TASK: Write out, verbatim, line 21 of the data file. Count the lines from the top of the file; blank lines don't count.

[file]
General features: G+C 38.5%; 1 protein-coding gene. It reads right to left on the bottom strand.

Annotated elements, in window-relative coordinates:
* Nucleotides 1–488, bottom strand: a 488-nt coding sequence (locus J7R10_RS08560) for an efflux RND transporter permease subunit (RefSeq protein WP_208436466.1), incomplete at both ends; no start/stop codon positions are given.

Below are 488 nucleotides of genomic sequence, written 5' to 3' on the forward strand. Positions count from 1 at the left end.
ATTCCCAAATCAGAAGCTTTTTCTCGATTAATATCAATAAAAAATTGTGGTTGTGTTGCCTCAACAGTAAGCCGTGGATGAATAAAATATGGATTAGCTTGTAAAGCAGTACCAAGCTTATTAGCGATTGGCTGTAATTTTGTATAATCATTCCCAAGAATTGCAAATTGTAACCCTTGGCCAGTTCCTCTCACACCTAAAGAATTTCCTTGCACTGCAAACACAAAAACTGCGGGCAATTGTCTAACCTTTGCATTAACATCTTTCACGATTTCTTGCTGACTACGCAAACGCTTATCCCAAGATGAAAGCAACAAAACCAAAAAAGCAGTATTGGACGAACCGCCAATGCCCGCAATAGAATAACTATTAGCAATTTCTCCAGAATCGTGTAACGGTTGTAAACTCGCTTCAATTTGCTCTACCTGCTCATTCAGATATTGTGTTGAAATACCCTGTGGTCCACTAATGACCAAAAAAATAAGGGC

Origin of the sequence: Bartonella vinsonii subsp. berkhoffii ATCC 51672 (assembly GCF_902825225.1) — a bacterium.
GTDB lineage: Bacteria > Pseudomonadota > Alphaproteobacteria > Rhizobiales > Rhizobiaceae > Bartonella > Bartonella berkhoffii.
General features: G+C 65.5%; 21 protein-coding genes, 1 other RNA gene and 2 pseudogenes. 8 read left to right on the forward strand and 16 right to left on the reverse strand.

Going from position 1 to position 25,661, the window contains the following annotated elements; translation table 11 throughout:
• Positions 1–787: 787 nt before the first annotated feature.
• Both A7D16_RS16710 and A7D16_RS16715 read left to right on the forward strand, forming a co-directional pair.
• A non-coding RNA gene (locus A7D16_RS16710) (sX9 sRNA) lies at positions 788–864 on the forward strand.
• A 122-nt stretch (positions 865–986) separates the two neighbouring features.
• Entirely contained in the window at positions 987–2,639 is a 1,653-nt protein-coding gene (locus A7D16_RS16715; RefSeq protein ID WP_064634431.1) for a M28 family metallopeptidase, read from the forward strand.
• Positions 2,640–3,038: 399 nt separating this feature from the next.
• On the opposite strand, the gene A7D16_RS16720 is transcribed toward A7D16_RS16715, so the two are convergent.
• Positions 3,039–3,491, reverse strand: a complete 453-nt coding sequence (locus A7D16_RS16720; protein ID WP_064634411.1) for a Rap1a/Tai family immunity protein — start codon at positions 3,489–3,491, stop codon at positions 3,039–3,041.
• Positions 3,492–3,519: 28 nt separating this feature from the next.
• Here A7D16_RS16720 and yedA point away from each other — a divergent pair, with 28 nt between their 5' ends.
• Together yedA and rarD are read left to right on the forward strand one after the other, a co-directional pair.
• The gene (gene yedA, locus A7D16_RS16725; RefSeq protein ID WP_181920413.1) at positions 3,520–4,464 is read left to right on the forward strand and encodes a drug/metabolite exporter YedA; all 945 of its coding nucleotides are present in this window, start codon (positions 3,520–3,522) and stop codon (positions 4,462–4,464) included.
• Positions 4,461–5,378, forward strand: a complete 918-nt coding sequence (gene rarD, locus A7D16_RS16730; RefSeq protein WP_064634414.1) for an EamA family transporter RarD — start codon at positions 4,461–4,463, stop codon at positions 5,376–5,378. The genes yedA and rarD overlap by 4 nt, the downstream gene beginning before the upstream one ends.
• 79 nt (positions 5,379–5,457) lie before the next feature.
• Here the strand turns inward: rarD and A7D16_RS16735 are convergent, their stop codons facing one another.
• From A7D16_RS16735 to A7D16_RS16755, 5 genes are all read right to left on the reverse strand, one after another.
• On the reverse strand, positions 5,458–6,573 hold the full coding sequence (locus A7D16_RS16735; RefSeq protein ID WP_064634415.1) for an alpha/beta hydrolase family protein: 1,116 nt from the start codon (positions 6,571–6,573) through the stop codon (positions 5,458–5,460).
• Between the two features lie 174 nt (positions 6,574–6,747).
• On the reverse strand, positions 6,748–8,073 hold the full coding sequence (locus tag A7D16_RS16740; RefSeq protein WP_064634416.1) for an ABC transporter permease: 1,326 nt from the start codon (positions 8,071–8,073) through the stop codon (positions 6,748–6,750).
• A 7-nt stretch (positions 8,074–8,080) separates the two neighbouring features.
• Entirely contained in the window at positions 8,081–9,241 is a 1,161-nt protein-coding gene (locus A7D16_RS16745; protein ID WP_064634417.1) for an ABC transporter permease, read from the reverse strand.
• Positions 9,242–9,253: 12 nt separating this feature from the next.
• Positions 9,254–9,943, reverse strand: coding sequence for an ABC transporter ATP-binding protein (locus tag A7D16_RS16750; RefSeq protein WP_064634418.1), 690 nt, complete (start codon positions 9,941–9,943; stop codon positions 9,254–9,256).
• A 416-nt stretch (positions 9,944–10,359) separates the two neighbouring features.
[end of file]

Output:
• The gene (gene yedA, locus A7D16_RS16725; RefSeq protein ID WP_181920413.1) at positions 3,520–4,464 is read left to right on the forward strand and encodes a drug/metabolite exporter YedA; all 945 of its coding nucleotides are present in this window, start codon (positions 3,520–3,522) and stop codon (positions 4,462–4,464) included.